The Public Company Accounting Oversight Board said it found shortcomings of such significance at 19 KPMG audits it chose to inspect last year that the PCAOB deduced that the firm hadn’t come up with enough evidence to support its opinion on those companies’ financial statements.
Inspectors did field work at the Big Four firm’s national office and at 11 of the its 90 practice offices from June 2004 to October 2004. According to a 29-page report by the PCAOB, the federal overseer of public accounting firms, inspectors uncovered deficiencies including failures by KPMG to identify or adequately address errors in its clients’ applications of generally accepted accounting principles. The GAAP compliance mistakes included, in some cases, errors that seemed likely to be material to the issuer’s financial statements.
The deficiencies also included failures by KPMG to perform, or to perform sufficiently, a number of needed audit procedures. When audit deficiencies are identified after the date of the audit report, PCAOB standards require a firm to take appropriate actions to assess the importance of the shortcomings to the company’s ability to support its previously expressed opinions, according to the report. Failure to take those actions could set the stage for board disciplinary sanctions.
The inclusion of shortcomings in an inspection report, however, doesn’t mean that the firm didn’t address them after it was informed of them by the PCAOB’s inspection, the board stated. “In response to the inspection team’s identification of deficiencies, the firm, in some cases, performed additional procedures or supplemented its work papers,” according to the report. In some cases, when inspectors identified GAAP departures, a follow-up effort by KPMG and its client “led to a change in the issuer’s accounting or disclosure practices or led to representations related to prospective changes,” it added.
Some of the errors, however, were so important that it seemed to PCAOB inspectors that KPMG hadn’t “obtained sufficient competent evidential matter to support its opinion on the issuer’s financial statements” at the time the firm issued its audit report, the PCAOB asserted. “In some of those audits, that conclusion followed from the omission, or insufficient performance, of a single procedure, while other audits included more than one such failure,” it said.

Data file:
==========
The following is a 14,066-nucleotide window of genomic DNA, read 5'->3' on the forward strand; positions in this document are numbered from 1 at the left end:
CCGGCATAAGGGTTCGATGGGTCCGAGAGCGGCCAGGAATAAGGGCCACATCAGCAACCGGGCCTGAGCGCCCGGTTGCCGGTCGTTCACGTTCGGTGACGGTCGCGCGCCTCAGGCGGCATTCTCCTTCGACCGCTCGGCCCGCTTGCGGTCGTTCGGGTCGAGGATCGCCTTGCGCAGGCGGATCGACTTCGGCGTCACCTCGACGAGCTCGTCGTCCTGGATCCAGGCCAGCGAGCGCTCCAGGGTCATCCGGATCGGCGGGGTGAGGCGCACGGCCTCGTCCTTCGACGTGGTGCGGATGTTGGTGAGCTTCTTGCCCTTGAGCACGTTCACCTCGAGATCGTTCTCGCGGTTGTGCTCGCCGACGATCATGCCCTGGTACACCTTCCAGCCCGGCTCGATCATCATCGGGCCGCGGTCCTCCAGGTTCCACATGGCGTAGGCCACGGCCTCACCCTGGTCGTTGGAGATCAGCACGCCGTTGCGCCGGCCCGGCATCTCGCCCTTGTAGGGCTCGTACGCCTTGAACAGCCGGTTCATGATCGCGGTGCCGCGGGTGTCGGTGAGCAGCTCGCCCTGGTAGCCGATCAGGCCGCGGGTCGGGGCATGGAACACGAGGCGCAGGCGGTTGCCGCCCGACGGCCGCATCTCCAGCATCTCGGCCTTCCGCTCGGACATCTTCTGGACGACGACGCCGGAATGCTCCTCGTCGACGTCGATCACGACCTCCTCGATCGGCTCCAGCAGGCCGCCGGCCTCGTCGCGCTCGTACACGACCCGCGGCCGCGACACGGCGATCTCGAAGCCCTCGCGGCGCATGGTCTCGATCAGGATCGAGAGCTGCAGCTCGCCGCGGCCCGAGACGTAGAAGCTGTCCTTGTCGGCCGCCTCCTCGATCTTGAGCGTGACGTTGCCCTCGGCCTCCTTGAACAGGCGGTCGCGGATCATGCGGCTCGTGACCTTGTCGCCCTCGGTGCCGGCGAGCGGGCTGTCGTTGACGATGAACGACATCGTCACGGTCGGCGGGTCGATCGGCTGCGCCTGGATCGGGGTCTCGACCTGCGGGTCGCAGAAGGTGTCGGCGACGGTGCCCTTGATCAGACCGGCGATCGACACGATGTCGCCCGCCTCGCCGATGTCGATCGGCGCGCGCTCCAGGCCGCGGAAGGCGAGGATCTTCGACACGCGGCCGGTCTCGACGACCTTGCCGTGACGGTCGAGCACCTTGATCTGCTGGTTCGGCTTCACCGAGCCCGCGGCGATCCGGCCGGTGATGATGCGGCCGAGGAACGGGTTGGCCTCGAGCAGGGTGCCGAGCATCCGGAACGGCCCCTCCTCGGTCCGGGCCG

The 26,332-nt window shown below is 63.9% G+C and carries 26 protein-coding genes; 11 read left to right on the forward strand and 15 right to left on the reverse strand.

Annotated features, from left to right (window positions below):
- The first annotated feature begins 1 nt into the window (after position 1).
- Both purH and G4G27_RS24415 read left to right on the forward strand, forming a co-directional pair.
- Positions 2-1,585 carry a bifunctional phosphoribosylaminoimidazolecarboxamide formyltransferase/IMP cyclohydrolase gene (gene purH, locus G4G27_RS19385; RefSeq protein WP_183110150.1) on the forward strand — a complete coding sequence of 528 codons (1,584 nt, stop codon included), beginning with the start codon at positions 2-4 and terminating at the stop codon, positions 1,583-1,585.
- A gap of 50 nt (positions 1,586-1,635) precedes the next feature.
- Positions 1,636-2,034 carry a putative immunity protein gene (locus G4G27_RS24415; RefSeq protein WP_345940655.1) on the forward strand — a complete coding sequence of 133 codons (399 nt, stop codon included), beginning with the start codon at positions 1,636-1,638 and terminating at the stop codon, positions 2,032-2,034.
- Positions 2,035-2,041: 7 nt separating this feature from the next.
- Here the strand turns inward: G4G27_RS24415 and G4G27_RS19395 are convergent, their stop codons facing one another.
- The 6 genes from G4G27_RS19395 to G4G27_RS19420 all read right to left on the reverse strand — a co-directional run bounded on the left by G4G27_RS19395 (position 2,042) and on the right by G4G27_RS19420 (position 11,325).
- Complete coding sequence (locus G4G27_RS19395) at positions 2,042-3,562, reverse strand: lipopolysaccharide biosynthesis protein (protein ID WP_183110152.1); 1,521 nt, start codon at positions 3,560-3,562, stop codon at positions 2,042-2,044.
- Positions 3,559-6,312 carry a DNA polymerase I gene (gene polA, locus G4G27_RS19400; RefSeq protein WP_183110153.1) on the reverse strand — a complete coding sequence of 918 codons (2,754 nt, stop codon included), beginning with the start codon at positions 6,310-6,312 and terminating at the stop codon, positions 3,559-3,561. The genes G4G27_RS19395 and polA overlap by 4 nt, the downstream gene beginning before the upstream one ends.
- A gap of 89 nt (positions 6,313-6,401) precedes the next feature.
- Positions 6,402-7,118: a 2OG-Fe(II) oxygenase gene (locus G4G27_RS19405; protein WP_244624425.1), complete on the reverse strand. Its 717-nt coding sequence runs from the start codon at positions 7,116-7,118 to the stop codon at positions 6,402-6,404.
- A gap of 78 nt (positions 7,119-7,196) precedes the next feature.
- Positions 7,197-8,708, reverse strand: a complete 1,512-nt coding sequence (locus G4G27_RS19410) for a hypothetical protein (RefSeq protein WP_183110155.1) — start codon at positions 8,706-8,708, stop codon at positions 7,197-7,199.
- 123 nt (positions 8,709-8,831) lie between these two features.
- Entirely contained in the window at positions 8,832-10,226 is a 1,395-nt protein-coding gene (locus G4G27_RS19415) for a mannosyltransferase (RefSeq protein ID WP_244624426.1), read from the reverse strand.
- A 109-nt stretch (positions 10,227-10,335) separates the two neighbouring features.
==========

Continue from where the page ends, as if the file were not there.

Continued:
In describing the shortcomings that reached that level of significance, the report identifies the client by letter rather than by name. Concerning the audit of what it dubs “Issuer A,” for instance, the regulator asserted that KPMG “failed to identify various departures from GAAP that it should have identified and addressed before issuing its audit report.”
Although the board details the firm’s deficiencies concerning issuers listed alphabetically through “Issuer S,” KPMG only responded specifically to the report on Issuer A. The firm stated: “We accept the PCAOB’s findings in the report. We agree that one engagement, identified as Issuer A, had deficiencies that represent departures from both PCAOB standards and KPMG’s quality control procedures.” The firm added that it undertook a “complete review of this engagement” and talked about all the GAAP “departures” that were discovered with the client and its audit committee. The client then agreed to restate its results.
Issuer A accounted for a sale-leaseback deal using normal sale-leaseback accounting, “despite the presence of conditions that made such accounting inappropriate” under SFAS 98, Accounting for Leases, according to the PCAOB. “As a result, the assets and the debt attributable to the sale-leaseback properties were not reflected in the issuer’s balance sheet, as they should have been, and the issuer recorded a deferred gain that it should not have recorded,” it said.
The PCAOB said that KPMG’s documented analysis of this transaction outlined general accounting considerations under SFAS 98, but did not refer to the contractual terms that had the effect of precluding normal sale-leaseback accounting. “These terms — guarantees, letters of credit and indemnification arrangements — also were not disclosed in the footnotes to the issuer’s financial statements,” the report added.